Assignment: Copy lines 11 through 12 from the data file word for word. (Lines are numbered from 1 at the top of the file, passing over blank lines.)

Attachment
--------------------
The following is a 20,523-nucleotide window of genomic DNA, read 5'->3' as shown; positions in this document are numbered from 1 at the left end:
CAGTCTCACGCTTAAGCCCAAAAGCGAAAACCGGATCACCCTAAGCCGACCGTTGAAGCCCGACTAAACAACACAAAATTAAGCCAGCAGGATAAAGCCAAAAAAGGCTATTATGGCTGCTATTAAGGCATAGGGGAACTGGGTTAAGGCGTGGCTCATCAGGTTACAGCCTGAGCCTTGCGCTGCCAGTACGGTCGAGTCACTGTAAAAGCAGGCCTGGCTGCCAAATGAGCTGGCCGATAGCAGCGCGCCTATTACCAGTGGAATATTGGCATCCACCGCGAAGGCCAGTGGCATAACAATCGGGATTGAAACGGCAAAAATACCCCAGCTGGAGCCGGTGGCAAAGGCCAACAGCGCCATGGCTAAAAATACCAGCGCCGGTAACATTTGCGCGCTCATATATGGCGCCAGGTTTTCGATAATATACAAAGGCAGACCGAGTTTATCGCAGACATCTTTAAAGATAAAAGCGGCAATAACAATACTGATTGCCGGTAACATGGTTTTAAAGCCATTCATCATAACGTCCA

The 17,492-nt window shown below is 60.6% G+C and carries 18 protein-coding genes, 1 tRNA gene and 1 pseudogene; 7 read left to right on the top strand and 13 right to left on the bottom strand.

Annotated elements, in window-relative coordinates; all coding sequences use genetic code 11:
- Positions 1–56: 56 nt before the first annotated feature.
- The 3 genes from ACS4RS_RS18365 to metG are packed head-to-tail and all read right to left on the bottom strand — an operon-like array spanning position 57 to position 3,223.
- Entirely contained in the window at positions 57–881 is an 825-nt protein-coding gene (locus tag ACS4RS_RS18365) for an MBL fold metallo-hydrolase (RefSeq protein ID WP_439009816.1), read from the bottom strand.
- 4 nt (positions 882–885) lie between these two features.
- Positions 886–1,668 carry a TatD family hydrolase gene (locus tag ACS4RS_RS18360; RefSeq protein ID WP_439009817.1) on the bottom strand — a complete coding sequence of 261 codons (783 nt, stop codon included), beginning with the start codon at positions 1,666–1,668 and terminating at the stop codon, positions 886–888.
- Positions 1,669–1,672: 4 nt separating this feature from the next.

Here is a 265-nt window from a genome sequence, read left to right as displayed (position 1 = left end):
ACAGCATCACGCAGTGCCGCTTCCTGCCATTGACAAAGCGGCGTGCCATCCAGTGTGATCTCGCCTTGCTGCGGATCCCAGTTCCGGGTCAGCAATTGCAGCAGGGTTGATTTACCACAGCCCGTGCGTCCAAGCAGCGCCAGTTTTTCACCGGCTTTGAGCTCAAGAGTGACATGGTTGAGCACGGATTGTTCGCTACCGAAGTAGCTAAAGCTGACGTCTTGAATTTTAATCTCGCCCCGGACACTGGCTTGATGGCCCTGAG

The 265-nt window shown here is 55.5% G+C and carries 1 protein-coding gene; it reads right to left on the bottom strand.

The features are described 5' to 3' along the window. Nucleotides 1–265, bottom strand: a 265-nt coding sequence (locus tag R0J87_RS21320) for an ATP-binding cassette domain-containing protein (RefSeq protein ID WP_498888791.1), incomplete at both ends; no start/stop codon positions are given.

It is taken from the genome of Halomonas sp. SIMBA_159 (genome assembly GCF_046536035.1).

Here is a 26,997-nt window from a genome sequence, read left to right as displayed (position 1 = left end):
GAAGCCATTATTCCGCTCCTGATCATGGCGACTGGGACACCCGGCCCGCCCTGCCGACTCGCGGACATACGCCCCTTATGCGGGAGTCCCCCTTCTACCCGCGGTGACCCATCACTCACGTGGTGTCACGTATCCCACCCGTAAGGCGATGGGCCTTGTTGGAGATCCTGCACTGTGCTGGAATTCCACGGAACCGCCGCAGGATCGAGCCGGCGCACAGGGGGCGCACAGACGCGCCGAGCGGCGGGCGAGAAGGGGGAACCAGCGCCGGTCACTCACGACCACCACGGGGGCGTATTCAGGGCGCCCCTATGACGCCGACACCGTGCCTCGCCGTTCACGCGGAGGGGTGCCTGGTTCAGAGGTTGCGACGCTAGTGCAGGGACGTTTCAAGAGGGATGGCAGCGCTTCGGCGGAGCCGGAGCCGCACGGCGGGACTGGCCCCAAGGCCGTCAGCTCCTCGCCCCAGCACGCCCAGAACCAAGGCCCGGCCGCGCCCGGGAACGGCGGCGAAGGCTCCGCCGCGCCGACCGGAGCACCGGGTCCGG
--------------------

Here is a 265-nt window from a genome sequence, read left to right as displayed (position 1 = left end):
ACAGCATCACGCAGTGCCGCTTCCTGCCATTGACAAAGCGGCGTGCCATCCAGTGTGATCTCGCCTTGCTGCGGATCCCAGTTCCGGGTCAGCAATTGCAGCAGGGTTGATTTACCACAGCCCGTGCGTCCAAGCAGCGCCAGTTTTTCACCGGCTTTGAGCTCAAGAGTGACATGGTTGAGCACGGATTGTTCGCTACCGAAGTAGCTAAAGCTGACGTCTTGAATTTTAATCTCGCCCCGGACACTGGCTTGATGGCCCTGAG